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Fire safety and wildfire preparedness for families with pets

Putting a Pet Alert sticker or cling where rescuers can see them will help first responders find pets during emergencies.
Carrie Dow

Some may think with the approach of fall in the US, that wildfire season is almost over. Not true. In many places around the country and the world wildfire season is just getting started. In some places like the American West and parts of Australia wildfires are a threat year around. That is why it is never too late to prepare for wildfires to keep all the members of the family, including pets, safe. Chuck & Don’s Pet Food Outlets would like to share these tips.

How to fire safe a house with pets:

  • Extinguish open flames: Do not leave your pet unattended around open flames such as candles, appliances and fireplaces.
  • Pet proof your home: Look for areas where pets might start fires such as stove knobs and loose wires and fix appropriately or keep pets away.
  • Secure young pets: Keep puppies and kittens confined away from potential fire hazards when you are away from home.
  • Keep pets near entrances: When leaving pets alone, keep them in areas or rooms near entrances where firefighters can find them easily.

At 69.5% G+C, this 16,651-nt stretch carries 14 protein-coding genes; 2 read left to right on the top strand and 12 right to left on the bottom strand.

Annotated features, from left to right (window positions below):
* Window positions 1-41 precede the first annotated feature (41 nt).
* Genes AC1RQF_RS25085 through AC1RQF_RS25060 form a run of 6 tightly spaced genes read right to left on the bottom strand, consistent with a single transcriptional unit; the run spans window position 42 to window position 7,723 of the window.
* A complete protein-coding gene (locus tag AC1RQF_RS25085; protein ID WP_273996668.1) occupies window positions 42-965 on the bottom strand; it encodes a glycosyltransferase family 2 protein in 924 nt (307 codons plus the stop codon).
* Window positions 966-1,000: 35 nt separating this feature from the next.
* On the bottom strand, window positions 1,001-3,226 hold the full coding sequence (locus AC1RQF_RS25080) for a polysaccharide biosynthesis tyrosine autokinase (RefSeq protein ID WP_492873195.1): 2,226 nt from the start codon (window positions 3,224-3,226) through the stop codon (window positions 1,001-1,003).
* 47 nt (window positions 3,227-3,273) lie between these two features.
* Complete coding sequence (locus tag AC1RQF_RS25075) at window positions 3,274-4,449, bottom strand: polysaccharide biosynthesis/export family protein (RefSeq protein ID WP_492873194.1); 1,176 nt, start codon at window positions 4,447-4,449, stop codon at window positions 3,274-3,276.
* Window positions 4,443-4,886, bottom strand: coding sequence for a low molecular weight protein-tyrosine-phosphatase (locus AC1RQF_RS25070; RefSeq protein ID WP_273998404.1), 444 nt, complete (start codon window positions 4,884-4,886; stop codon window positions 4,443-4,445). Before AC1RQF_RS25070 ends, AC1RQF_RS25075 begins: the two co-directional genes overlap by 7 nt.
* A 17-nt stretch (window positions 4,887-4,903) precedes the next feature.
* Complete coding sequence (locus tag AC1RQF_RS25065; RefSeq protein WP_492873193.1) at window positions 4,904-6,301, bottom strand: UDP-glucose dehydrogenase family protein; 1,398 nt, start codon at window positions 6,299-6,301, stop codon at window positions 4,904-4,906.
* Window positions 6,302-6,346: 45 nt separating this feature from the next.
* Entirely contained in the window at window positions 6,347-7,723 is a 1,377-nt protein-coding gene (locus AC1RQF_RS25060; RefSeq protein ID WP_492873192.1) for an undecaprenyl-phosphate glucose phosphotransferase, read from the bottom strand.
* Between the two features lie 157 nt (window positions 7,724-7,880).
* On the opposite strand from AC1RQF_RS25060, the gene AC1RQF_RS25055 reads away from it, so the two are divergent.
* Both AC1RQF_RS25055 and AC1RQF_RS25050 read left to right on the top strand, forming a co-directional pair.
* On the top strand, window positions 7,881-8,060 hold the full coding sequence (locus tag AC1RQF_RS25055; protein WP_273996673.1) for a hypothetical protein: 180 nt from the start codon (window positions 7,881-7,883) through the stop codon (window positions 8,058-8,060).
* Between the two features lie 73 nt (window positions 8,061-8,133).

• Practice escape routes with pets: Keep collars and leashes ready in case you have to evacuate quickly or if firefighters need to rescue your pet.
  • Affix a Pet Alert window cling or decal to a front window or door (these stickers can be found at any Chuck & Don’s store): This very simple task provides critical information for rescuers during house fires and other emergencies.

How to be prepared for a natural disaster:

  • Pack a kit to sustain yourself, family members and pets for at least 72 hours. Include pet meds, current vaccine papers and food in the kit.
  • Make a list of friends and family who can take pets temporarily in emergencies and keep a list of veterinary hospitals, boarding kennels and pet-friendly hotels in the area.
  • Create a “buddy plan” with nearby relatives, friends or neighbors to help each other with animal evacuation. This can be especially helpful for horse-friendly and other large animal neighborhoods.
  • Keep all pets current on vaccines and other preventative healthcare for fast and easy boarding.
  • Microchip pets and put on identification tags with current information in case they get lost.
  • Have current photos of pets, both digital and paper, to help with identification.
  • Transport pets in their own kennel or cage and have the carrier labeled with your name, address, phone number and alternate contact information.
  • For smaller pets, such as rabbits, rodents, birds and reptiles, make sure to have appropriate travel cages, bedding and foods ready for emergencies.

Learn about these and other pet care tips at the Chuck & Don's Blog on the website.

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